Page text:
SS: Yes, the trace of the original—the way that the original paper gave the poems their form—is so important, and how the original lives in the book, but doesn’t have to exist anymore in the world. The original is as much an idea as physical pieces of paper.
PM: I am curious about what you found the form was capacious enough to hold, what it couldn’t contain, and what kinds of challenges or realizations arose in the process of making these new poems?
SS: The form is very challenging. There is the challenge of the three parts of the poem cohering enough to make the total “poem” work as a singular unit. There is the challenge of the short line that forces you to read very quickly down the page, so you are constantly negotiating line breaks and a quick rhythm. There is the challenge that the poem has three openings and three endings—it’s hard enough to know where to open one poem and close one poem—in these poems that task is tripled. All the poems sort of fail and succeed at capturing something of the reality of experience (for me)—the momentum, the flow, the incompleteness is part of the project. I mean this project fully understands its lack, which is deeply embedded in the form. It’s not trying to be an underground repository of human data. There is no quartz vault.
PM: Would you like to share any observations about the short line—what it can and can’t do, what it offers, and what it can’t?
SS: The main thing that I experienced when working with the short line is how it just forces your eye down the page—it’s like a moving target—and it’s sort of impossible to slow down. So, the turns of thought and phrase and syntax have to be really alive and quick. You have to be alert when you are working with this form because it feels a little bit like working with something convulsive, uncontrollable—like a volatile chemical. The stereotype of poetry is that it makes you slow down and think about things, pause, but the short line is the opposite—you are working with speed, so it feels a little dangerous too—but that’s what I like about it. They are sexy.
PM: To what extent does procedure play a role in your work—I can see it here in this book, and wondered if that’s something you can trace throughout your work, or, if not, could you make an observation about why it is appearing now?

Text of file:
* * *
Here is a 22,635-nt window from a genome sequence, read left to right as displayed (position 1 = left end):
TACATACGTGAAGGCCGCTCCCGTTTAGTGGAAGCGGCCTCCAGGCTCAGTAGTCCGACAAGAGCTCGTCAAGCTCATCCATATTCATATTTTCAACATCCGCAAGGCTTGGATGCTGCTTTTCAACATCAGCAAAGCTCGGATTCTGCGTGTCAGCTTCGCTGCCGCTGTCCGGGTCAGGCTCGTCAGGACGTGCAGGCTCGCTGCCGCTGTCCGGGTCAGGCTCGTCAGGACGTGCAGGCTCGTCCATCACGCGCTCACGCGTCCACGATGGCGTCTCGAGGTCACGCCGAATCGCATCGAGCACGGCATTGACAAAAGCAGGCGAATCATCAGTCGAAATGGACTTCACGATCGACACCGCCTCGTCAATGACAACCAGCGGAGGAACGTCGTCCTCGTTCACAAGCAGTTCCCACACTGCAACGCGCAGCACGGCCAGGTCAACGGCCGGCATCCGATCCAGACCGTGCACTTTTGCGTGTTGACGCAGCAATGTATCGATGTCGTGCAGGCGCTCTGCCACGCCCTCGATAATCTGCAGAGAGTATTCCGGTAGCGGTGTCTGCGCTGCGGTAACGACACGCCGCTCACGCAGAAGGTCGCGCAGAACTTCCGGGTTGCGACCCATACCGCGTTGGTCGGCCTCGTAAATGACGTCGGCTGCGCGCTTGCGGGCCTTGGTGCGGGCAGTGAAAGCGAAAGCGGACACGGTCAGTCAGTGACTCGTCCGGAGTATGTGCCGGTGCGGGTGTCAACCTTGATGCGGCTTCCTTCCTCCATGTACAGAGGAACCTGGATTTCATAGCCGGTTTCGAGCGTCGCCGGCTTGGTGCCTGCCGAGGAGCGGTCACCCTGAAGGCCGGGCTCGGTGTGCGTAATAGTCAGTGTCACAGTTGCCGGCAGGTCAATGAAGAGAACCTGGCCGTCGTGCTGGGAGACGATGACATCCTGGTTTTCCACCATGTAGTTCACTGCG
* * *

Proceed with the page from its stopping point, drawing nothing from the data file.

SS: Procedure sounds very clinical to me—but it does capture the idea of form in time or the idea that form isn’t static. If you have a procedure, you are carrying it out multiple times under various circumstances—so there’s an element of chance. I’ve done things like write every day while walking around a lake where you are revisiting the same place that is slightly altered from the day before. Early Surrealist exercises helped me to appreciate the element of surprise, luck and play that enters into language—“play a role”—seems like a perfect phrase: we play, we “roll the dice” (as Mallarmé says), and we also role-play—our poems are little actors singing various woes and ecstasies of the self, and sometimes they are just Beckett like voices grumbling in the dark.
PM: Could we talk about the epigraph to the book from Francis Bacon? I’ll reprint it here: “How are you going to trap reality? How are you going to trap appearance without making an illustration of it?”Writing for me is a thoroughly immersive process. I live and breathe these books until they are done.
SS: I think what Bacon is saying when he distinguishes between appearance and illustration is that he wants art to go deep. He doesn’t want the artist to settle for a cheap rendering of the fiery, complicated emotional landscape of being a human. Sometimes that involves violence, discomfort, and sheer terror. He’s instructing us not to shy away from the difficult. “Appearance” for Bacon (blood, sinew, flesh, clothes) includes what’s underneath; it includes the ghostly.
PM: I wonder how finishing this book has informed, shaded, affected the poems you are writing now?